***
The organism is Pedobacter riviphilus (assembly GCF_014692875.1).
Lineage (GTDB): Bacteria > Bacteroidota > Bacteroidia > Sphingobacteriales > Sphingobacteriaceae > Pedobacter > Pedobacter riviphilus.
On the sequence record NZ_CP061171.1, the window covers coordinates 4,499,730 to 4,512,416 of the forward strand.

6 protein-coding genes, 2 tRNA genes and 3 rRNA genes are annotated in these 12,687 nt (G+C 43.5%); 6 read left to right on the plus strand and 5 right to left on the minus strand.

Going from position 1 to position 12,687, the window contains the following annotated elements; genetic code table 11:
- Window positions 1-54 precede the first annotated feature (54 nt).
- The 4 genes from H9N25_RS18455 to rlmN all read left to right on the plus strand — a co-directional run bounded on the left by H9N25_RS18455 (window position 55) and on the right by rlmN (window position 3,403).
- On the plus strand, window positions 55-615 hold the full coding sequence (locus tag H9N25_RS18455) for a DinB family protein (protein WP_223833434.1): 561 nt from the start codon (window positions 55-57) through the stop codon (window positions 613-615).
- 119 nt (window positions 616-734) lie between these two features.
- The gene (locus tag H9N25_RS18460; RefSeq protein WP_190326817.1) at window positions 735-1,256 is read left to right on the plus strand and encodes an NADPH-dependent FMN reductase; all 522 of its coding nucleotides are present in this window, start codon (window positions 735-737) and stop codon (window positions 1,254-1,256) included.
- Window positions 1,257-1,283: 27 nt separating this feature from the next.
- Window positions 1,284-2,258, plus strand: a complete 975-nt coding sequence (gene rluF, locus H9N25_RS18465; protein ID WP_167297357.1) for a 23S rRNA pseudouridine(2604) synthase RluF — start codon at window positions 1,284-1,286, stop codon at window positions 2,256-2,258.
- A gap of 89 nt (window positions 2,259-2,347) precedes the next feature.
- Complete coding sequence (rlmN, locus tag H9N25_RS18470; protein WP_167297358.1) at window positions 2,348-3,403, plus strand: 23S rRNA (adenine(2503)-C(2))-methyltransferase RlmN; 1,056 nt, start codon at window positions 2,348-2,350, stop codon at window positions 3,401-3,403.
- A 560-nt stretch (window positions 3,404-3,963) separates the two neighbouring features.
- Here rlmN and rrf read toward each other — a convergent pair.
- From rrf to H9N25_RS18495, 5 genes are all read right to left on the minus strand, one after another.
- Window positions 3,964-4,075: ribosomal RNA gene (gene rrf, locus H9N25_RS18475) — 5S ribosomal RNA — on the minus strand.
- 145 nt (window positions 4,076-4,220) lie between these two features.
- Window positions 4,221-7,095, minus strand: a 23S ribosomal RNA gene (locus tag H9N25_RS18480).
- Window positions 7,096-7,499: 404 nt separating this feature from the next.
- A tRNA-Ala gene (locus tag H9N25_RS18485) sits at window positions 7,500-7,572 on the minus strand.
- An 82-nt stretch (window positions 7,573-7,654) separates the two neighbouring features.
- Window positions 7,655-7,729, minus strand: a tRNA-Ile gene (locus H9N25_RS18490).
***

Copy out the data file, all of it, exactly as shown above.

The organism is Pedobacter riviphilus (assembly GCF_014692875.1).
Lineage (GTDB): Bacteria > Bacteroidota > Bacteroidia > Sphingobacteriales > Sphingobacteriaceae > Pedobacter > Pedobacter riviphilus.
On the sequence record NZ_CP061171.1, the window covers coordinates 4,499,730 to 4,512,416 of the forward strand.

6 protein-coding genes, 2 tRNA genes and 3 rRNA genes are annotated in these 12,687 nt (G+C 43.5%); 6 read left to right on the plus strand and 5 right to left on the minus strand.

Going from position 1 to position 12,687, the window contains the following annotated elements; genetic code table 11:
- Window positions 1-54 precede the first annotated feature (54 nt).
- The 4 genes from H9N25_RS18455 to rlmN all read left to right on the plus strand — a co-directional run bounded on the left by H9N25_RS18455 (window position 55) and on the right by rlmN (window position 3,403).
- On the plus strand, window positions 55-615 hold the full coding sequence (locus tag H9N25_RS18455) for a DinB family protein (protein WP_223833434.1): 561 nt from the start codon (window positions 55-57) through the stop codon (window positions 613-615).
- 119 nt (window positions 616-734) lie between these two features.
- The gene (locus tag H9N25_RS18460; RefSeq protein WP_190326817.1) at window positions 735-1,256 is read left to right on the plus strand and encodes an NADPH-dependent FMN reductase; all 522 of its coding nucleotides are present in this window, start codon (window positions 735-737) and stop codon (window positions 1,254-1,256) included.
- Window positions 1,257-1,283: 27 nt separating this feature from the next.
- Window positions 1,284-2,258, plus strand: a complete 975-nt coding sequence (gene rluF, locus H9N25_RS18465; protein ID WP_167297357.1) for a 23S rRNA pseudouridine(2604) synthase RluF — start codon at window positions 1,284-1,286, stop codon at window positions 2,256-2,258.
- A gap of 89 nt (window positions 2,259-2,347) precedes the next feature.
- Complete coding sequence (rlmN, locus tag H9N25_RS18470; protein WP_167297358.1) at window positions 2,348-3,403, plus strand: 23S rRNA (adenine(2503)-C(2))-methyltransferase RlmN; 1,056 nt, start codon at window positions 2,348-2,350, stop codon at window positions 3,401-3,403.
- A 560-nt stretch (window positions 3,404-3,963) separates the two neighbouring features.
- Here rlmN and rrf read toward each other — a convergent pair.
- From rrf to H9N25_RS18495, 5 genes are all read right to left on the minus strand, one after another.
- Window positions 3,964-4,075: ribosomal RNA gene (gene rrf, locus H9N25_RS18475) — 5S ribosomal RNA — on the minus strand.
- 145 nt (window positions 4,076-4,220) lie between these two features.
- Window positions 4,221-7,095, minus strand: a 23S ribosomal RNA gene (locus tag H9N25_RS18480).
- Window positions 7,096-7,499: 404 nt separating this feature from the next.
- A tRNA-Ala gene (locus tag H9N25_RS18485) sits at window positions 7,500-7,572 on the minus strand.
- An 82-nt stretch (window positions 7,573-7,654) separates the two neighbouring features.
- Window positions 7,655-7,729, minus strand: a tRNA-Ile gene (locus H9N25_RS18490).